Ivanka Trump Pushes For Child Tax Credit Expansion

Ivanka Trump may finally have a chance to make her mark in shaping American policy. Since formally joining her father’s administration, Ivanka Trump has yet to have any strong influence in making any major policy decisions, but that could all change with current plans to reform the American tax code.

Her efforts may work this time because of what she has learned on the job over the last seven months. What she’s doing is trying to make sure that reforms to federal income taxes include an expanded child tax credit, something she campaigned for during the 2016 election. How she is going about gaining support for her efforts has also changed, indicating that she could be successful this time around.

That change involves performing extensive outreach through private phone calls and meetings with top GOP lawmakers, which has already produced results. Senators Marco Rubio of Florida and Mike Lee of Utah are backing her efforts. Ivanka isn’t stopping there, however, as she is reaching out to prominent House Republicans, the U.S. Chamber of Commerce and the Heritage Foundation to garner more support. Another part of the effort is two dinners she’ll host at her home, one for Rubio and Lee, the other for House Republications to help cement support.

Ivanka Trump has previously operated in this manner when promoting STEM education and parental leave. She has been vocal about expanding the Child Tax credit as she feels giving parents more money while raising children will give them more flexibility in their lives while also helping them with the costs of care.

The consensus among conservative policy experts is that Trump is attempting to push through a version of the child care tax credit that will satisfy orthodox Republicans yet still pass in Congress. Michael Strain of the American Economic Institute has indicated that any Republican tax plan would have included some kind of expanded child tax credit.

Ivanka Trump’s detractors say this is another instance of her promoting pro-female and pro-family issues while producing little or no substance. Along those lines, the Center for American Progress recently gave her failing marks on issues concerning women and families. Neera Tanden, president of the left-leaning organization, pointed out that the Trump administration’s recent rollback on the Obama-era mandate requiring most employers to pay for contraception as part of their health care plans is another indication that the current administration is not favorable towards women. Analysis of issues from equal pay to paid leave, Tanden said, indicate the Trump administration is regressive on women’s issues and that Ivanka Trump hasn’t been much of a voice.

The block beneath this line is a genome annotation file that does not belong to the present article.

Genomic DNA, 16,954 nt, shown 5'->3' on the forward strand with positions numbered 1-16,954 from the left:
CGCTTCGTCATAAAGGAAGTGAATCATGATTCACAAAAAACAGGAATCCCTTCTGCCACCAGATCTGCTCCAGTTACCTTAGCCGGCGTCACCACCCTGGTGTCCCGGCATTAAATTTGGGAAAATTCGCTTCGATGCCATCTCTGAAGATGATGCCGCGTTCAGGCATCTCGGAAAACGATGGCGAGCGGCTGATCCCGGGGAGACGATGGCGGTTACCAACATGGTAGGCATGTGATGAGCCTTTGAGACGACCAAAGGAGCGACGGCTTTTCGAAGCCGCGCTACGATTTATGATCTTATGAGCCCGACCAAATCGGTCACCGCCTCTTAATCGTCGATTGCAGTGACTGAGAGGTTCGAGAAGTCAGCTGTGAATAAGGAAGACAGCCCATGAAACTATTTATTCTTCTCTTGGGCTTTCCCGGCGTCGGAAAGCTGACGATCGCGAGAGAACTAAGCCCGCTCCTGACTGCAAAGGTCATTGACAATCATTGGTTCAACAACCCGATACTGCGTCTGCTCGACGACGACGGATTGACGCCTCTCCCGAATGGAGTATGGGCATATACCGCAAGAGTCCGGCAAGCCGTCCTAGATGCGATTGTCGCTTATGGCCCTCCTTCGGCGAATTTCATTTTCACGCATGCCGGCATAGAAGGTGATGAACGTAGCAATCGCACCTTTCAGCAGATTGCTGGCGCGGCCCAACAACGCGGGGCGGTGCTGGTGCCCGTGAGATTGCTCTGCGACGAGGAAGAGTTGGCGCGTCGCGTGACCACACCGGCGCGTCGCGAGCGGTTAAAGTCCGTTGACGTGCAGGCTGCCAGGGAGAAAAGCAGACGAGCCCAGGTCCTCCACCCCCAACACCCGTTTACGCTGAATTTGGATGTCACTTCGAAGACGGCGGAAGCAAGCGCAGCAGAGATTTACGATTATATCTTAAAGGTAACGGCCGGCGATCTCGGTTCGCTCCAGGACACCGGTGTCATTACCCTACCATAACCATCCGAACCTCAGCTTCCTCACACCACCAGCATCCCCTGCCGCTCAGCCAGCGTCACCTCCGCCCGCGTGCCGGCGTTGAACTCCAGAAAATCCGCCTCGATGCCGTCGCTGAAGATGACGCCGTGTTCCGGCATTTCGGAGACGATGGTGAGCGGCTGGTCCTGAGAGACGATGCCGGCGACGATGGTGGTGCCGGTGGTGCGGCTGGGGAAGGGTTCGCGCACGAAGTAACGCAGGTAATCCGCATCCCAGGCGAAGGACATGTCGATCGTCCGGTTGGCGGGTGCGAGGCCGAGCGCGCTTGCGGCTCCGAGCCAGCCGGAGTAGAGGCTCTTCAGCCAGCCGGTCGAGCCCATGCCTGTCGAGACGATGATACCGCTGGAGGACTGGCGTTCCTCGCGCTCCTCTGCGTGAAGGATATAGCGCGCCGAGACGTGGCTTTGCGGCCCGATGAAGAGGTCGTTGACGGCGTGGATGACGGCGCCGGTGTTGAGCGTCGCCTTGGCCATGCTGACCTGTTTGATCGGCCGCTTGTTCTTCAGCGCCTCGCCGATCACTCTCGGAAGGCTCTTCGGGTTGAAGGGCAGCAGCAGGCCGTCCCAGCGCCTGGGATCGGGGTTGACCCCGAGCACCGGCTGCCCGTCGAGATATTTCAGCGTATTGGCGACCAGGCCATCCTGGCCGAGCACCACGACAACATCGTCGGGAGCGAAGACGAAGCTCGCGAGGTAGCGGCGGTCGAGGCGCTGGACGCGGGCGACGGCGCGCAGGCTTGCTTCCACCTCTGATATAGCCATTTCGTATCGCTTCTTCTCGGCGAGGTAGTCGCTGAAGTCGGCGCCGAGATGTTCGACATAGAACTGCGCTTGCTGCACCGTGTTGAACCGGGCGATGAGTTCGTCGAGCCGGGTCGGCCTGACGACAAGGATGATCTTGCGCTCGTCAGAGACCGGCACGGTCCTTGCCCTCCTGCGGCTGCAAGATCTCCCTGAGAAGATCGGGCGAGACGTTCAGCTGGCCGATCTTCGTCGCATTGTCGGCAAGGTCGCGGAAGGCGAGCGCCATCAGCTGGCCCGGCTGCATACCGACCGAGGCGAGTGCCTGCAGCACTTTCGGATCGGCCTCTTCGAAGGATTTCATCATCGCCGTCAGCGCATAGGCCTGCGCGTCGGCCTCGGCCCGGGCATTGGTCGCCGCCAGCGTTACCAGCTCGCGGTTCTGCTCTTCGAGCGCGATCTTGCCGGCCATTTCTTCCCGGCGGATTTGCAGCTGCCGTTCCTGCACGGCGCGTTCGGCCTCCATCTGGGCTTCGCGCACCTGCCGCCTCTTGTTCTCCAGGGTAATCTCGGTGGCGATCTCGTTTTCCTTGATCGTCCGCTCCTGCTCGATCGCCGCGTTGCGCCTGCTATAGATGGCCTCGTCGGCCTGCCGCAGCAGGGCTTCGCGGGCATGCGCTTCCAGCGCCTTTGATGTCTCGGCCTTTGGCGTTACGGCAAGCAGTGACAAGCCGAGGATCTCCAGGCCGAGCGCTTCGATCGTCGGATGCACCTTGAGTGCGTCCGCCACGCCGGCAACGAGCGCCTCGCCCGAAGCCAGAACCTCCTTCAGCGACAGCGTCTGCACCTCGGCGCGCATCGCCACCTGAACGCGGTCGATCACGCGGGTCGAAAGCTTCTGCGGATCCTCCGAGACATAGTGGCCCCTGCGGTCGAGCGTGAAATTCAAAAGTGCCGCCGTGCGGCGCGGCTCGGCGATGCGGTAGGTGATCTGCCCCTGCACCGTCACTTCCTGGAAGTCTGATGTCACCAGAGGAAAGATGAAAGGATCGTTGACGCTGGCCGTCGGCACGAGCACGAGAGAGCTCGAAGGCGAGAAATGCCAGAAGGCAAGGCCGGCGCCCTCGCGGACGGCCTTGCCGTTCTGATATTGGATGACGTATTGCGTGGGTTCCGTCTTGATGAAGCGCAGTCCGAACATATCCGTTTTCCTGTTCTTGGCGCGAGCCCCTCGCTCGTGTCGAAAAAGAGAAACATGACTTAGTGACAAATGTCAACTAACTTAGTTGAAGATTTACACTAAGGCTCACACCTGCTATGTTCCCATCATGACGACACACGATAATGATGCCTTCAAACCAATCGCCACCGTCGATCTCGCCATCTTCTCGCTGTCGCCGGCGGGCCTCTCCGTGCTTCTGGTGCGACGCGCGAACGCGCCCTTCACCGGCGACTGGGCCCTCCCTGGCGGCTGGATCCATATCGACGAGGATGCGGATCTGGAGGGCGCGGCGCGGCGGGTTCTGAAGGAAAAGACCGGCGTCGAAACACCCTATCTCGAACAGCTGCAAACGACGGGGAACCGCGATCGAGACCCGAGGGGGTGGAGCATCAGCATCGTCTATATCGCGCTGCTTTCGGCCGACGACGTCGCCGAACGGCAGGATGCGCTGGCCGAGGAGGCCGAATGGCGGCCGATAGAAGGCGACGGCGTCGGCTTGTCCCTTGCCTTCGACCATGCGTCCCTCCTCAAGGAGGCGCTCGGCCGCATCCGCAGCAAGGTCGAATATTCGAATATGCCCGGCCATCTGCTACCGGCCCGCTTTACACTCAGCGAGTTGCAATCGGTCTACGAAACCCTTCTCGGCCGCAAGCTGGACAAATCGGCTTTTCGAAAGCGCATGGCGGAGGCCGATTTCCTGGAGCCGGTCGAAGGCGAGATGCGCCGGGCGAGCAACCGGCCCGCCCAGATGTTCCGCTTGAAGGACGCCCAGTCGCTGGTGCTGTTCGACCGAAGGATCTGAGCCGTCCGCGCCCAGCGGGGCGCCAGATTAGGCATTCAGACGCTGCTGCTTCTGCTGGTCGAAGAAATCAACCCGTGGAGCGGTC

Ivanka Trump’s original idea called for tax deductions for formal child care arrangements, but those on the far right and far left hated the idea because it was geared towards more wealthier families using daycare settings. KaraMcKee of the Domestic Policy Council and Shahira Knight of the National Economic Council helped Trump move toward increasing the amount of credit and widening eligibility for the child tax credit. In

Read More

Tax Reform Impact on the Bay Area

The largest group of real estate agents in California has cautioned that a tax reform proposal made by Republicans would diminish the appeal of purchasing a home in the Golden State. However, it has since been pointed out by economists that the effects of such a proposal could also result in a decrease in skyrocketing home prices.

Geoff McIntosh, President of California Realtors Association has suggested the Republican proposal to eliminate local and state tax deductions, including property taxes, could have a negative effect on the housing market in California and on the state itself.

Under the new proposal, the average home buyer in California could end up paying $3,000 in additional taxes each year. Only those home buyers who opt to list deductions would be impacted if the reform plan takes away their capability to subtract property taxes on the federal returns of these individuals. Some economists have stated that even if the proposed tax reforms are permitted and this makes home buying less appealing in the end, it could mean possible benefits for buyers as well.

Fred Foldvary, an economics lecturer at San Jose State University, has stated that there are a number of variables involved; however, home prices would be reduced. He goes on to say that home prices are currently propped up by subsidies that are implicit. They include property taxes, deductions for interest on mortgage and other tax benefits. The value of residential real estate is puffed up by all of these subsidies.

Our San Jose tax attorneys have researched this topic extensively, and have found that the experts say that this all comes down to the simple rules by which economics are governed. Annette Nellen, an accounting and taxation professor at San Jose State University has summed it up as being simply a case of ‘supply and demand.’ She goes on to say that if the housing demand drops, home prices could also drop.